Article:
Subject: Re: Logic simulation
Organization: The Armory
X-Newsreader: trn 4.0-test69 (20 September 1998)
From: email@example.com (Richard Steven Walz)
Date: 02 Sep 2002 08:48:25 GMT
In article ,
Ron Watkins wrote:
>Yes, I know, im not the greatest programmer in the world. I have tried
>to come up with somthing using C++, but have hit multiple snags which
>im not sure how to work around.
>First off, I built a dynamic array, which contains objects of "state",
>which hold the state value and the number of 'ns' since an arbitrary
>origin. The code had to be dynamic due to the large number of state
>changes in somthing like a "clock" at 1Mhz vs a slowly changing
>signal, so I built it as a dynamic array with increments of 1024
>states per allocation node. I also had to add logic to ensure that if
>the state was "evaluated" and did not change, it would not make an
>entry in the state temporal array.
You know, I have found over a long period of time that C and its
descendants have waay more power than most people need for most things.
When I have written a few of these I did it in BASIC, and using an
interpreter!! If you spell out what you're doing in BASIC and use GOSUBS
and RETURNs properly in separate routines, you can do most anything.
>Then, I had to figure out how to simulate the outputs which have
>"fanout" which is different for each output signal, typically 10.
>Also, each signal had to have the state history and an evaluation
>function which it evaluated it's inputs. Then, each "module" had to
>evaluate it's current state, and if it changed, then it would examine
>all the modules which are connected to it's outputs and push them onto
>a priority queue using the delay stored in each "module output". Some
>of the places where I got stuck are:
>1) How to tie the output signals to the input signals so the "eval"
>function could do the work of determining the new state value. I was
>looking for somthing like this: tie(u1.p1, u2.p2), where u1,u2 are
>modules and p1 is an output signal and p2 is an input.
Use global variables and simply declare these states of the circuit.
I don't get your problem, if you need a raft of other shadow variables
to please your sense of order then do that!
>2) The complexity of "evaluation" of the current modules state from
>it's inputs and recording the possible state change, then trying to
>figure out exactly which other modules need to be evaluated and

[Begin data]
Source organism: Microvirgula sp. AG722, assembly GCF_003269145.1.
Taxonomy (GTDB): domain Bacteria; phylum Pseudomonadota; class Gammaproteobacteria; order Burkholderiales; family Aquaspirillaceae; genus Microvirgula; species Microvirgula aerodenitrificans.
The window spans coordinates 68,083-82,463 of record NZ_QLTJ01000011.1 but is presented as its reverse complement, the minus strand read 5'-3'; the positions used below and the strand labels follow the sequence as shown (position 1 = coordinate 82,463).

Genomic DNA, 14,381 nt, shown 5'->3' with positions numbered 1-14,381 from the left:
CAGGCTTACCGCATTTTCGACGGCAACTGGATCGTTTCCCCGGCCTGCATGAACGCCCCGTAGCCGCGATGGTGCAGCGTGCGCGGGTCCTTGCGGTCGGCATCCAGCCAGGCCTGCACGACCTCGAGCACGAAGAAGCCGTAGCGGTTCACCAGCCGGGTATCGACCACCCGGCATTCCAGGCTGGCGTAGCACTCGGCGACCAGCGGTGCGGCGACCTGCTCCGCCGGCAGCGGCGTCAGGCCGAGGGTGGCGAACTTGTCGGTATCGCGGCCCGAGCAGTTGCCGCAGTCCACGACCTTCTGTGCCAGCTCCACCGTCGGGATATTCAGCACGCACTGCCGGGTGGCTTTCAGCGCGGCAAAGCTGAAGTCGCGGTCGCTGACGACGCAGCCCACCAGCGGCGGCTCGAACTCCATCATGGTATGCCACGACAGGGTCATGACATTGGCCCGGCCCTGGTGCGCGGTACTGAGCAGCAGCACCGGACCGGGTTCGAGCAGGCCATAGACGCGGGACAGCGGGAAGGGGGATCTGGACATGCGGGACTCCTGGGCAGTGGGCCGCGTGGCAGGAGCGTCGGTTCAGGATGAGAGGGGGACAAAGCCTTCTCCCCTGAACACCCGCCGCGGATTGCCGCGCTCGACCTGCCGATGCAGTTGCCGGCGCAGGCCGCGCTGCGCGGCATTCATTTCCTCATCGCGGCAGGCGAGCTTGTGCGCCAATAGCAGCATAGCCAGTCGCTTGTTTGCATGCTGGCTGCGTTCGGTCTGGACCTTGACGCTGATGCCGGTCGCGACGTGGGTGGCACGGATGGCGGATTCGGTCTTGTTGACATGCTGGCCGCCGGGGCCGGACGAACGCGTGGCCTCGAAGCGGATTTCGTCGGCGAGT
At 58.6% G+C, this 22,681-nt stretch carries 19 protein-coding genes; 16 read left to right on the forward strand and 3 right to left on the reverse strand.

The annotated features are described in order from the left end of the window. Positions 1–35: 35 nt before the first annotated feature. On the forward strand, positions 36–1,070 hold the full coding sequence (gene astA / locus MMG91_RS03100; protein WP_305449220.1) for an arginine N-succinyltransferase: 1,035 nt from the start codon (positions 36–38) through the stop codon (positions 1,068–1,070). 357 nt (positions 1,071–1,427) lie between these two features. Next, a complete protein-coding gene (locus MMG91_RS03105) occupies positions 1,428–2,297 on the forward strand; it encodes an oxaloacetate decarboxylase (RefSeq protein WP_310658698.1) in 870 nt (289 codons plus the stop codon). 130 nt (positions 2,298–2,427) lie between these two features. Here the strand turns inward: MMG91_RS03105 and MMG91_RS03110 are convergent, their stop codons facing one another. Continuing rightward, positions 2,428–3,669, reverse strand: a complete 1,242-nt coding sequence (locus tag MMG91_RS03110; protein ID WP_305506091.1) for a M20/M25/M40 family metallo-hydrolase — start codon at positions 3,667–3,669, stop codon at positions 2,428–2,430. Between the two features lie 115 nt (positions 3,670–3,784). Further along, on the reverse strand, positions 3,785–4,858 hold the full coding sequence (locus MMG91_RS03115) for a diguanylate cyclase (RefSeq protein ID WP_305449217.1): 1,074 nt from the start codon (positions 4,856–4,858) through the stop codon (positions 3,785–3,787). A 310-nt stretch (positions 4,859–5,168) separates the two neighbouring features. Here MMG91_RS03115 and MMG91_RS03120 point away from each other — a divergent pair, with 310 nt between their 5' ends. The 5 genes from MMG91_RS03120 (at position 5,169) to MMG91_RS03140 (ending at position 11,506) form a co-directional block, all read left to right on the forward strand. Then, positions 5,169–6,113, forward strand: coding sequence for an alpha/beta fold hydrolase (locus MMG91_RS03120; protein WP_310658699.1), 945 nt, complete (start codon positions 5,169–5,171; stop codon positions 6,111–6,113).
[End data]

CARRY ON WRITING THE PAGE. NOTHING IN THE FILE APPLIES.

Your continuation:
>placing them on the priority queue at the correct time so they are
>evaluated at the proper point in the future.
You simply do them in connection order. What is so difficult?
>The logistics of keeping track of all this is proving difficult and I
>thought there might be a better solution. Im getting lost in the
First, and you never told us this, WHAT in the WORLD are you simulating
in the way of the "few sequential circuits" you first mentioned????
-Steve Walz firstname.lastname@example.org ftp://ftp.armory.com/pub/user/rstevew
Electronics Site!! 1000's of Files and Dirs!! With Schematics Galore!!
http://www.armory.com/~rstevew or http://www.armory.com/~rstevew/Public
>email@example.com (Richard Steven Walz) wrote in message
>> Sure, but maybe he doesn't realize that before the packages people simply
>> wrote their own "gates" in FORTRAN or BASIC as propositions with time
>> delays added, and that if he just wants to see if something works that
>> all you have to do is write program language expressions for it with
>> time down through the program following the signal flow, and that this
>> actually works quite well! I've simulated all the flip-flops and multiple
>> F/F circuits in plain old BASIC, it's quite simple, and you can even
>> simulate race condition timing if you insert nominal time delays in the
>> So the answer to your question may simply be: "Yeah, it's called a
>> programming language, kid, which one do you know?"
>> Try it, it works! All the program packages just add a couple layers
>> onto the process: Make it visual if it's Windows, make data entry
>> idiot simple so you don't have to actually program, keep you from doing
>> the couple obvious dumb things, and hold your hand and earn money!!
>> >"Ron Watkins" wrote in message
>> >> Im a amateur, looking for a way to simulate the state transitions in
>> >> sequential circuits without having to physically build them. Is there
>> >> some freeware application for Linux (preferably), or Windows which
>> >> will allow me to somehow specify a digital circuit and then simulate
>> >> the circuit to get signal traces over time?
>> >> Ron